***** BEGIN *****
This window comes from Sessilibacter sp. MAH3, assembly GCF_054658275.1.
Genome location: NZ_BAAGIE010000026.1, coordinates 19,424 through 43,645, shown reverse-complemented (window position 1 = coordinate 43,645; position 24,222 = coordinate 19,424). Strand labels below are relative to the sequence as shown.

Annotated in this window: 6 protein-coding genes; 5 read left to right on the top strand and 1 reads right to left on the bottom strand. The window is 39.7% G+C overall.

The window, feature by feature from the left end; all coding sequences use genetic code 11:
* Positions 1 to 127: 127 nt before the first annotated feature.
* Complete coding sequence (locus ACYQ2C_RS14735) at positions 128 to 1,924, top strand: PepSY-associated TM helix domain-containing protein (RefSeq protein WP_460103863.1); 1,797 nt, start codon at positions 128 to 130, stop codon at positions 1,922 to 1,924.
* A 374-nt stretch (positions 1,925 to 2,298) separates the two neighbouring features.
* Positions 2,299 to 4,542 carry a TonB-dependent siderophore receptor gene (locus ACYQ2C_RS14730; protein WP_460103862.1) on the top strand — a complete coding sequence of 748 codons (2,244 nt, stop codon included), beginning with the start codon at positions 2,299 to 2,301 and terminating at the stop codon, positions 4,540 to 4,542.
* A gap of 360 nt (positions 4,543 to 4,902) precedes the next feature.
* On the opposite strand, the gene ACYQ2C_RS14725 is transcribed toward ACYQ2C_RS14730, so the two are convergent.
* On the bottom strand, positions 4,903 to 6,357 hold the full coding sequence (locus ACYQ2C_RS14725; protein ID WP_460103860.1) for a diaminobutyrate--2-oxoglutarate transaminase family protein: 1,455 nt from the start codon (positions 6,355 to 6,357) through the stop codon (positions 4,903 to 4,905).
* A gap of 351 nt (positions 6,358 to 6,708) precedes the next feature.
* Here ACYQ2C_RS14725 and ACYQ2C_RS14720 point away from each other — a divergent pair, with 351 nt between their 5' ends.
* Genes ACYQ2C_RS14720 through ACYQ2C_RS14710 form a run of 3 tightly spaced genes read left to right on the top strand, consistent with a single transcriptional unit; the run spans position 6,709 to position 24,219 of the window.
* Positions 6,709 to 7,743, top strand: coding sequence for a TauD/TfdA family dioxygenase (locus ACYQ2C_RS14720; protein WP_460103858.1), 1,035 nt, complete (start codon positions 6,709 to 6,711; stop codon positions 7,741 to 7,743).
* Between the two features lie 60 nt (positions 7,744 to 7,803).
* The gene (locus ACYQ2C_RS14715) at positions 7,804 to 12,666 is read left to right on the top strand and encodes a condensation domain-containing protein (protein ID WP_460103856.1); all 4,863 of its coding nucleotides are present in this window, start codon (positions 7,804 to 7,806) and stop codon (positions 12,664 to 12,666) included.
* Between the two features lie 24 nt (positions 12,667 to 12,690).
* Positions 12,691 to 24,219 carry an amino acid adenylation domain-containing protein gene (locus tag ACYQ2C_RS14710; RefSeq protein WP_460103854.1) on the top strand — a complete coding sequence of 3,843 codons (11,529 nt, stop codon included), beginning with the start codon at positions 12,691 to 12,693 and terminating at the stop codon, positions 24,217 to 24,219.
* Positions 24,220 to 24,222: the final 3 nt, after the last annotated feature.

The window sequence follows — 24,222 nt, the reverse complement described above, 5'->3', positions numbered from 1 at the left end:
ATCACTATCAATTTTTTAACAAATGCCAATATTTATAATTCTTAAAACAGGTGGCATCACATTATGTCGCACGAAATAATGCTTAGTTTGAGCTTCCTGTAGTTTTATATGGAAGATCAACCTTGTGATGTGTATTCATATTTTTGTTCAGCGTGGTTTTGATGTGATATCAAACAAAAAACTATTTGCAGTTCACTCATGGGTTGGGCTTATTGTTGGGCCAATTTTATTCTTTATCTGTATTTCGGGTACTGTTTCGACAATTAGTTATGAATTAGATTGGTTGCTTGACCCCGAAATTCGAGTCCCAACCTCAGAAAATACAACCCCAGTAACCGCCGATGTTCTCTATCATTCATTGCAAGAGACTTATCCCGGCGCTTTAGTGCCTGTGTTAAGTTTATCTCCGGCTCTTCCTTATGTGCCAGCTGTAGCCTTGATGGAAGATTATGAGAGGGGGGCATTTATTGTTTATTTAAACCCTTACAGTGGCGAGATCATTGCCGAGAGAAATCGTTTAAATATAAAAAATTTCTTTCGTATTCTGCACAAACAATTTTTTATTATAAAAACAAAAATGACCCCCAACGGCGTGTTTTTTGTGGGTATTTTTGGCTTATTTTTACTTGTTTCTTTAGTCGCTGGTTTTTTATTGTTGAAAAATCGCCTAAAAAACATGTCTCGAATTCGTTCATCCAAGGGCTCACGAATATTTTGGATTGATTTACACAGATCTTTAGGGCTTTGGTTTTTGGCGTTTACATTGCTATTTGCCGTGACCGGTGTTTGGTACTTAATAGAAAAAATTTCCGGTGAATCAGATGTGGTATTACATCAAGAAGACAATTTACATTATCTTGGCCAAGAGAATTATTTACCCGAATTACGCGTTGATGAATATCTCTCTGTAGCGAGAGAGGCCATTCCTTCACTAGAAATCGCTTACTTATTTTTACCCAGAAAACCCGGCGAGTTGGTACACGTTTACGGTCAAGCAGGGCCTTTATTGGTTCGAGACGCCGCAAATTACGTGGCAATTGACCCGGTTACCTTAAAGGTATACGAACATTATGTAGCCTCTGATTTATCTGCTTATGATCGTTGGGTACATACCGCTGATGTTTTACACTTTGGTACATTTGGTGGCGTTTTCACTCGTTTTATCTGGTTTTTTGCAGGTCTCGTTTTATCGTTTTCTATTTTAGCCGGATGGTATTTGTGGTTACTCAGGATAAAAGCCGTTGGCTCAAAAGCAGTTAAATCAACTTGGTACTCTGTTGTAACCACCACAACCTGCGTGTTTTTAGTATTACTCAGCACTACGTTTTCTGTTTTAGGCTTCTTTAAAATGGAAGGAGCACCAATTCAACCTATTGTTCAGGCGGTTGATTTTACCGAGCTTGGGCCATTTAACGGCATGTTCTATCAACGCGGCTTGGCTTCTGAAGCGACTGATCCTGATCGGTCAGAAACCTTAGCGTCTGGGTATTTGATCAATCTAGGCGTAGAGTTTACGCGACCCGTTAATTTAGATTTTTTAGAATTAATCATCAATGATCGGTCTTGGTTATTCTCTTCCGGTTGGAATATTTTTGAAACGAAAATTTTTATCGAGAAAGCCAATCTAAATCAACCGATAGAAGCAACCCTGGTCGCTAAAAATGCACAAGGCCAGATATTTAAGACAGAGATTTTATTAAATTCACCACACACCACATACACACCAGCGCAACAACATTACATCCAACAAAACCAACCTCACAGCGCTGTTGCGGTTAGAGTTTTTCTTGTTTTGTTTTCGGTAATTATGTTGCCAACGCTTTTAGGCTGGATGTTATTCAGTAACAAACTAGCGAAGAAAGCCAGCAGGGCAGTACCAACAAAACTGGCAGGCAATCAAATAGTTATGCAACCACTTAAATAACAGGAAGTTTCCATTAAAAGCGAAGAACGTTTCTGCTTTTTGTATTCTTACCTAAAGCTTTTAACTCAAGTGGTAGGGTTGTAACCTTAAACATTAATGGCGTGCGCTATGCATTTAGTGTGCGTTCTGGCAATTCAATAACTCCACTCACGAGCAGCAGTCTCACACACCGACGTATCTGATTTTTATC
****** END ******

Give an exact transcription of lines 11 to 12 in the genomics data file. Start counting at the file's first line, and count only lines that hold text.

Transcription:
* On the bottom strand, positions 4,903 to 6,357 hold the full coding sequence (locus ACYQ2C_RS14725; protein ID WP_460103860.1) for a diaminobutyrate--2-oxoglutarate transaminase family protein: 1,455 nt from the start codon (positions 6,355 to 6,357) through the stop codon (positions 4,903 to 4,905).
* A gap of 351 nt (positions 6,358 to 6,708) precedes the next feature.